It’s hard to decide what my favorite moment in Conason and Franken’s uniformly glorious demolition of Ed Klein is. The fact that his “New York Times” source turned out to be William Safire is a contender. Still, I think I have to go with this sequence:
FRANKEN: Okay. How about the, ah, LAX thing? The haircut that supposedly held up traffic at LAX.
KLEIN: Mm-hmmm [affirmative].
FRANKEN: Now you know that that’s not true, right?
KLEIN: No, I don’t know that’s not true.
CONASON: Again because you didn’t do any reporting. That was, that story was debunked at the time that it came out 12 years ago. You, you, I mean it’s just astonishing to me —
CONASON: — how little work was put into this book —
KLEIN: Well, you know —
CONASON: — in terms of trying to establish whether any of this stuff that you’ve written here is true!
KLEIN: So, you’re saying, Joe, that the president did not hold up traffic —
KLEIN: — at LAX?
CONASON: I’m saying that not only would I say that, but that’s the established fact that’s been reported after that story came out in the St. Louis Post-Dispatch, the FAA made it very clear that not one flight was held up as a result of that.
KLEIN: Well, Joe —
CONASON: And that was established a long time ago.
KLEIN: You and I are reading different, ah, newspapers, I think.
CONASON: No It’s, it’s not a matter of reading different newspapers; it’s a matter of what the Federal Aviation Administration said about this incident. It was debunked at the time.
FRANKEN: Do you want to read — do you want to hear what the, ah, St. Louis Post-Dispatch said?
KLEIN: Well, if you’d like to read it, that’s — it’s your show.
FRANKEN: Well, okay. The story that — was the planes were kept circling as President Bill Clinton had his hair clipped on Air Force One at Los Angeles Airport. This was 1993, not last month. The haircut by Beverly Hills stylist Christophe became such a metaphor for perceived White House arrogance that the president himself felt compelled to apol…ah, apologize for reported flight delays. But the reports were wrong. According to the FAA (Federal Aviation Administration), records obtained through the Freedom of Information Act, the haircut May 18th caused no significant delays of regular scheduled passenger flights, no circling planes, no traffic jams on runways. Commuter airlines that fly routes routinely affected by the President’s haircut confirmed that they had no record of delays, etc. etc. etc.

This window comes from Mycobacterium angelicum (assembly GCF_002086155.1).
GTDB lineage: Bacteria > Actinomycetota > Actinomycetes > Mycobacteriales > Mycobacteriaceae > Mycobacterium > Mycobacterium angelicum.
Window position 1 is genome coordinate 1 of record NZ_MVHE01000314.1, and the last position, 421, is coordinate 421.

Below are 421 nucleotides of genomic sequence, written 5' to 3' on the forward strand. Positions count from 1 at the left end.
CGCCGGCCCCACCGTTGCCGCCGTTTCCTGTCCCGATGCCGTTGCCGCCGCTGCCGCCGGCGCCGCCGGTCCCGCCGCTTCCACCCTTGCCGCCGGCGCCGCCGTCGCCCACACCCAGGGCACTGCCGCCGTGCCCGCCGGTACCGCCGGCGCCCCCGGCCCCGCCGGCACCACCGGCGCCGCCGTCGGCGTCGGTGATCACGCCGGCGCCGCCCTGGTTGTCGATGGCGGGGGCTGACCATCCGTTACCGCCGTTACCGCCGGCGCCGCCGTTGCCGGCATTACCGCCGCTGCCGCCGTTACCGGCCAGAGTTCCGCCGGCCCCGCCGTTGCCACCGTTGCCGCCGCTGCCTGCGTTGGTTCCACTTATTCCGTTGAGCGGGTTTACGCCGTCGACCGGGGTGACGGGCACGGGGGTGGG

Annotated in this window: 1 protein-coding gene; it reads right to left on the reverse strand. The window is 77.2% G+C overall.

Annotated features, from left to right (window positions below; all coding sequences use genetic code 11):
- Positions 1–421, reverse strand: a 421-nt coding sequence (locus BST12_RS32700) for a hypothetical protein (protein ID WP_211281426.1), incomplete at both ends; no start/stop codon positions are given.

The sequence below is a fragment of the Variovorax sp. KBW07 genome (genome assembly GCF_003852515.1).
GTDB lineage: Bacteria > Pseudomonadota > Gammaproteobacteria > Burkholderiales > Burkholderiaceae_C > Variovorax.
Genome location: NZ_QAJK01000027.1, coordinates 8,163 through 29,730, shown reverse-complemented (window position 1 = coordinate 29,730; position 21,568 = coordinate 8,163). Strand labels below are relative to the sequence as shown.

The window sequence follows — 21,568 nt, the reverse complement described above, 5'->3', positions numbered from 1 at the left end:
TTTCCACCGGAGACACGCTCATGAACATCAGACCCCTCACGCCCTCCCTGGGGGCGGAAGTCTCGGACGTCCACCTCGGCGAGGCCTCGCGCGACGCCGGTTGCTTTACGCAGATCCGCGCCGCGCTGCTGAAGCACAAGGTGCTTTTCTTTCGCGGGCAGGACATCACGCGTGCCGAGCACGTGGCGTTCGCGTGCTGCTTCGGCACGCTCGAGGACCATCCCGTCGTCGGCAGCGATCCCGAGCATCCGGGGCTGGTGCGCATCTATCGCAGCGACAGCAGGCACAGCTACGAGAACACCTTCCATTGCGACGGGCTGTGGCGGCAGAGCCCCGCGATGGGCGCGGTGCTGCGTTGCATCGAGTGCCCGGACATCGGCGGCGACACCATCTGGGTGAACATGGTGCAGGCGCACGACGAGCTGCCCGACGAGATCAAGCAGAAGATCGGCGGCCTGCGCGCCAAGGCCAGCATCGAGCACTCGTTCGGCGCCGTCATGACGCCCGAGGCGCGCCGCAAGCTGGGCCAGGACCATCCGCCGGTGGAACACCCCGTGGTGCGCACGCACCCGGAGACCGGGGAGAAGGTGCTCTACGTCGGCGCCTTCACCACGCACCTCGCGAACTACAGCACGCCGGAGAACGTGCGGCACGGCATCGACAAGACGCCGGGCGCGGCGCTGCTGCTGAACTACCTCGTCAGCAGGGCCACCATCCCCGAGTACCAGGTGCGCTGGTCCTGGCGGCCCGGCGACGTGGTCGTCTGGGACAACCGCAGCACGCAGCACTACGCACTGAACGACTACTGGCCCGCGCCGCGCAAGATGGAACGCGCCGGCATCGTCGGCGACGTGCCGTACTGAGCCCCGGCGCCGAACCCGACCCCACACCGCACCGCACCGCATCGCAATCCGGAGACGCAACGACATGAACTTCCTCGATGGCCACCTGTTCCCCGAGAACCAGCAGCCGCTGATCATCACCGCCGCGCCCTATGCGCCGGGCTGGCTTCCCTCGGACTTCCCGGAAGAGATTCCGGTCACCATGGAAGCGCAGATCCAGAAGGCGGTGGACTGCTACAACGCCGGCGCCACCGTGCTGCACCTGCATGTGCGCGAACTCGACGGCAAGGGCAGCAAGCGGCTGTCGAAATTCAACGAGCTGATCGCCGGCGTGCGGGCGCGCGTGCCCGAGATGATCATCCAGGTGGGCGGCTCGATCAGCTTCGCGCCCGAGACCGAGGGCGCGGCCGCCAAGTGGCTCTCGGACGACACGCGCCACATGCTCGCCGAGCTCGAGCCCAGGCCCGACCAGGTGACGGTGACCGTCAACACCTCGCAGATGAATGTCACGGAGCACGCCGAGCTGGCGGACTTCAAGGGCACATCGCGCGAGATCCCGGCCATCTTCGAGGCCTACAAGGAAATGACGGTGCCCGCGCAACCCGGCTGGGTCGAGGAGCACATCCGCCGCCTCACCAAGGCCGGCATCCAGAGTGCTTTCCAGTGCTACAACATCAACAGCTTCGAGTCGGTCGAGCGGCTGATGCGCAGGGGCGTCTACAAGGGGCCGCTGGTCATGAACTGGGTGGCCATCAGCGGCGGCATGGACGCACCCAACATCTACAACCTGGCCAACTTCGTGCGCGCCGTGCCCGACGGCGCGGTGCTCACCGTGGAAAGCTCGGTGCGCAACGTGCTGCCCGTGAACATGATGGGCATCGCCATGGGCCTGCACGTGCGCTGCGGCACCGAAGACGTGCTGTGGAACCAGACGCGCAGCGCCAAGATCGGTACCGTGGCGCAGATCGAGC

CONASON: What’s peculiar to me is, you don’t seem to care whether you get these things right or not.
KLEIN: What’s peculiar to me, Mr. Conason, is that you’re still stuck back in 1993 instead 2005. This book is —
CONASON: No, you were, you were writing about something that happened in 1993.
Now, the “we’re not talking about the past, we’re talking about the future” misdirection is a lame but effetive enough tactic of political rhetoric. But when you’re, you know, writing a biography, I don’t think it really works. But, really, “read (or listen) to the whole thing” is an imperative in this case. And why doesn’t Conason have his own show somewhere?
Speaking of richly deserved humilation, kudos to Pedro…